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Research Papers: Two-Phase Flow and Heat Transfer

Investigation of the Use of an Inorganic Aqueous Solution in Copper-Made Phase-Change Heat Transfer Devices

[+] Author and Article Information
Qi Yao

Mem. ASME
Mechanical and Aerospace Engineering,
University of California,
420 Westwood Plaza, Eng. IV 43-132,
Los Angeles, CA 90095-1957
e-mail: yaoqi1983@ucla.edu

Jacob Supowit

Mechanical and Aerospace Engineering,
University of California,
420 Westwood Plaza,
Eng. IV 43-132,
Los Angeles, CA 90095-1957
e-mail: jake.supowit@gmail.com

Ivan Catton

Mechanical and Aerospace Engineering,
University of California,
420 Westwood Plaza, Eng. IV 43-132,
Los Angeles, CA 90095-1957
e-mail: catton@ucla.edu

1Corresponding author.

Contributed by the Heat Transfer Division of ASME for publication in the JOURNAL OF HEAT TRANSFER. Manuscript received August 5, 2016; final manuscript received August 21, 2017; published online December 19, 2017. Assoc. Editor: Guihua Tang.

J. Heat Transfer 140(4), 042901 (Dec 19, 2017) (9 pages) Paper No: HT-16-1489; doi: 10.1115/1.4038190 History: Received August 05, 2016; Revised August 21, 2017

A novel inorganic aqueous solution (IAS) is shown to have a better heat transfer performance than water when used as the working fluid in copper-made phase-change heat transfer devices. First, the physical properties of IAS are measured and compared to those of water. Another, a chemical analysis is performed, and the chemical reactions involved between IAS and the copper surface are listed and categorized by their contributions to the heat transfer performance. In addition, a capillary rise test is performed to show how each chemical contributes to the improvement of the surface wettability. Last, using IAS in copper-made phase-change heat transfer devices is discussed, and the main focus is how IAS improves the heat transfer performance by a smaller thermal resistance and a larger critical heat flux. The conclusion is validated by thermo-siphon tests at different inclination angles.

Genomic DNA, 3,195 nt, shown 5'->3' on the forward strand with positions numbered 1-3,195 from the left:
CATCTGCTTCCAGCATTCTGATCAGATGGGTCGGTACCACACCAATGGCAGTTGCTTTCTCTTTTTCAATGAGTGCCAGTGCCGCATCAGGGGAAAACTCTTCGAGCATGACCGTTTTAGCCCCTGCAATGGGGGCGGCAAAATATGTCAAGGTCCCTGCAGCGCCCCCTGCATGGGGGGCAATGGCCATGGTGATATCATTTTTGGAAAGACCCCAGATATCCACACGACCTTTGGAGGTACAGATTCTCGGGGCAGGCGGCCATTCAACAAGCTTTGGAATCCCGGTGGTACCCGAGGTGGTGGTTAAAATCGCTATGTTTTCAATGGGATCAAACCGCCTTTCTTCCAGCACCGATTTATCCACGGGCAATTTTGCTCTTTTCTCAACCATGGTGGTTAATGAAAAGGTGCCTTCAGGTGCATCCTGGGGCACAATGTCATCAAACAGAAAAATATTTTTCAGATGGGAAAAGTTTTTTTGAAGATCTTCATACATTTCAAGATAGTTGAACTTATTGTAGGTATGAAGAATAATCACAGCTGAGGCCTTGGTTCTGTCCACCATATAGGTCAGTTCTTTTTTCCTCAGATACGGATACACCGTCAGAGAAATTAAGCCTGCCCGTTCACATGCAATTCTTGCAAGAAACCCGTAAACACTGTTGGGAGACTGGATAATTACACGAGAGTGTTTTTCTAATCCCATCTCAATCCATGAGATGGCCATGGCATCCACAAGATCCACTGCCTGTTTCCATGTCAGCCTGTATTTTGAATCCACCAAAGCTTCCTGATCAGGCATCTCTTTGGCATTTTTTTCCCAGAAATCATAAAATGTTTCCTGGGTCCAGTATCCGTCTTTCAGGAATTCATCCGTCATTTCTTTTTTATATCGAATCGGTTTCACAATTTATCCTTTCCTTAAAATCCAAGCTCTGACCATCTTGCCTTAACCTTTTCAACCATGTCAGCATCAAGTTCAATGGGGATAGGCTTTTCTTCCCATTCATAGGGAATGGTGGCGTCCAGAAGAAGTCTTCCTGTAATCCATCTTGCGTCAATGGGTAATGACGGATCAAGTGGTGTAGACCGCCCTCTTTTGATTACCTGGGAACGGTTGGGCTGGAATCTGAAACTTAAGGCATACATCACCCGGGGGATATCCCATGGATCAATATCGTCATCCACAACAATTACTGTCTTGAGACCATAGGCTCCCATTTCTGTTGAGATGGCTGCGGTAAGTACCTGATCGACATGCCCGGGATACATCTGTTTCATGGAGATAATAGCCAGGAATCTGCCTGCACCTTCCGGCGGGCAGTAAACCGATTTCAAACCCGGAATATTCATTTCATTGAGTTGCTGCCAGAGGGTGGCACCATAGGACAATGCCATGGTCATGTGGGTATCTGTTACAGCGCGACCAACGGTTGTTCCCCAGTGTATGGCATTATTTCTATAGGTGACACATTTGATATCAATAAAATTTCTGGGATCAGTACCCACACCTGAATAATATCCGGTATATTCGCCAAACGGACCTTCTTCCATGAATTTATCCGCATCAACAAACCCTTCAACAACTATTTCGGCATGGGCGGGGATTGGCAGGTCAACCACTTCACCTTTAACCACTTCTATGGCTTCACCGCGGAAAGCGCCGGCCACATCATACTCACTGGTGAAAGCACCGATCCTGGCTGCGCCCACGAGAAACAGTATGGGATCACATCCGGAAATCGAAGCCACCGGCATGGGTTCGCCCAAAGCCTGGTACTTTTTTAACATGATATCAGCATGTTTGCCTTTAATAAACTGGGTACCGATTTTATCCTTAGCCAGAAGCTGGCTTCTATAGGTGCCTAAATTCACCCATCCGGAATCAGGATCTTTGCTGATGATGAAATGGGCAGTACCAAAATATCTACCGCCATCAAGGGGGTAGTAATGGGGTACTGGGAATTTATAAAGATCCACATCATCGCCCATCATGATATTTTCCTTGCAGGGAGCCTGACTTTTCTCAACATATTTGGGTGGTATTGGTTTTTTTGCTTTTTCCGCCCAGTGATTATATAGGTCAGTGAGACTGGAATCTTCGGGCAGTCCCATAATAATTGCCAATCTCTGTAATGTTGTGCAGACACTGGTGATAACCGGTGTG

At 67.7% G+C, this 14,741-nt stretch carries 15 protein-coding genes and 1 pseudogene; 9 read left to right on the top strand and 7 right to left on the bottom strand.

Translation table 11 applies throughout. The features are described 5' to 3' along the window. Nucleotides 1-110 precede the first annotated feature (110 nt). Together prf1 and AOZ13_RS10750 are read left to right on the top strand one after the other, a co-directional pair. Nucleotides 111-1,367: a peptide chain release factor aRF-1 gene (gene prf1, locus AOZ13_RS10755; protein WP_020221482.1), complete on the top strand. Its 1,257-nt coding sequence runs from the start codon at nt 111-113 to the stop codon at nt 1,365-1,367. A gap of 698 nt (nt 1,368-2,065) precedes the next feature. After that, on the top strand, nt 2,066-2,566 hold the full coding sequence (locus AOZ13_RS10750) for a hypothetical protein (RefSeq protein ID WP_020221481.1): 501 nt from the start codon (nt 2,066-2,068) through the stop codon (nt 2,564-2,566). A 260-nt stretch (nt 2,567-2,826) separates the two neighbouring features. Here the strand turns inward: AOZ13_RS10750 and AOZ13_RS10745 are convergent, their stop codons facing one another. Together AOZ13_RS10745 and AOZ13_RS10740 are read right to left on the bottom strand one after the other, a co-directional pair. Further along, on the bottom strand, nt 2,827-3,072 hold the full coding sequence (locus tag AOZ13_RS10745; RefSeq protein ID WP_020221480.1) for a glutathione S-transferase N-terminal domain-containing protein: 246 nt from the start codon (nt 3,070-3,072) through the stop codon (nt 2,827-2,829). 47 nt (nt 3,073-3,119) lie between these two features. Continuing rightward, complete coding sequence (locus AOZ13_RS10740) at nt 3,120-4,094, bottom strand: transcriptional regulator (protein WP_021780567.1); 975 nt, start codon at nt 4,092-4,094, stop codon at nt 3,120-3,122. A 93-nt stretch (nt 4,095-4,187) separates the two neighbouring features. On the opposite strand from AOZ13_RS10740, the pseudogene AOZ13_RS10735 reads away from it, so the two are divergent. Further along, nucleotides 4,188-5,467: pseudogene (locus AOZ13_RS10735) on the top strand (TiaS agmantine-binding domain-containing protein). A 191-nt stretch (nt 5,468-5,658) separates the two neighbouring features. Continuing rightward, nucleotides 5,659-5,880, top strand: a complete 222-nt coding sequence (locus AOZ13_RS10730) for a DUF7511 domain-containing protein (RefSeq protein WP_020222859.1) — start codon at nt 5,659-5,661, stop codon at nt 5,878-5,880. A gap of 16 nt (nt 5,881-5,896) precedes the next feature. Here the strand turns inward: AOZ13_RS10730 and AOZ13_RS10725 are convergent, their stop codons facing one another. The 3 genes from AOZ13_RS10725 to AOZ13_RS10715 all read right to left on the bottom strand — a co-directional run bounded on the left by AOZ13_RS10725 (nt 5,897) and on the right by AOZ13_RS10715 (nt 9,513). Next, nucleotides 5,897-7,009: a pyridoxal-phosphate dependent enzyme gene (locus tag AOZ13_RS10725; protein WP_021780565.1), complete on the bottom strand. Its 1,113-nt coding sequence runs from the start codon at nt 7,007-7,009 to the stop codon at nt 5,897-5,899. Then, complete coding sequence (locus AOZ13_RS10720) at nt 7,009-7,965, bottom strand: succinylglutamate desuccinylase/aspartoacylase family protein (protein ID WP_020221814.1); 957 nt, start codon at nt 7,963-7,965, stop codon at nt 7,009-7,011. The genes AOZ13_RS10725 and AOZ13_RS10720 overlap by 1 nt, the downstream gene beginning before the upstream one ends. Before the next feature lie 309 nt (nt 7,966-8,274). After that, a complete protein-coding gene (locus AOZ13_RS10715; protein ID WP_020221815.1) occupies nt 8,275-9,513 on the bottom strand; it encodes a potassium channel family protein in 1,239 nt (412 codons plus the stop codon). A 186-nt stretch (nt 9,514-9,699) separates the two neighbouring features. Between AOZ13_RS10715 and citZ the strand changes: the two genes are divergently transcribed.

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References

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Figures

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Fig. 2

Contact angle test on copper surfaces: (a) clean and smooth, (b) IAS treated, and (c) IAS treated and then rinsed by DI-water

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Fig. 1

(a) Fresh IAS, (b) used IAS, and (c) condensed liquid from the vapor of IAS

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Fig. 3

Chromium (VI) balance in IAS at 25 °C

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Fig. 7

Diagram of how chromate salts deposit on a copper surface pretreated by potassium permanganate

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Fig. 8

Difference between water and IAS while being dried out

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Fig. 11

Performance comparison between water/copper and IAS/copper thermo-siphons at an inclination angle of 90 deg

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Fig. 12

Performance comparison between water/copper and IAS/copper thermo-siphons at an inclination angle of 30 deg

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Fig. 4

Schematic of capillary test

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Fig. 5

Initially wetted region versus coated region

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Fig. 6

Capillary test results: (a) water and smooth surface, (b) IAS yellow and smooth surface, (c) potassium permanganate solution and smooth surface, and (d) IAS yellow and surface pretreated by potassium permanganate solution

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Fig. 9

Schematic diagram of the setup of the thermo-siphon experiment

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Fig. 10

Locations of thermo-couples in thermo-siphon test

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Fig. 13

Performance comparison between water/copper, IAS yellow/copper, and IAS/copper thermo-siphons at an inclination angle of 10 deg

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Fig. 14

Performance comparison between water/copper, IAS yellow/copper, and IAS/copper thermo-siphons at an inclination angle of 20 deg

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Fig. 15

Meniscus regions in vertical IAS/copper and water/copper thermo-siphons, without liquid back flow

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Fig. 16

Working regions of a thermo-siphon

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Fig. 17

Meniscus region in vertical IAS/copper and water/copper thermo-siphons, with liquid back flow

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Fig. 18

Meniscus regions in an inclined thermo-siphon, with liquid back flow

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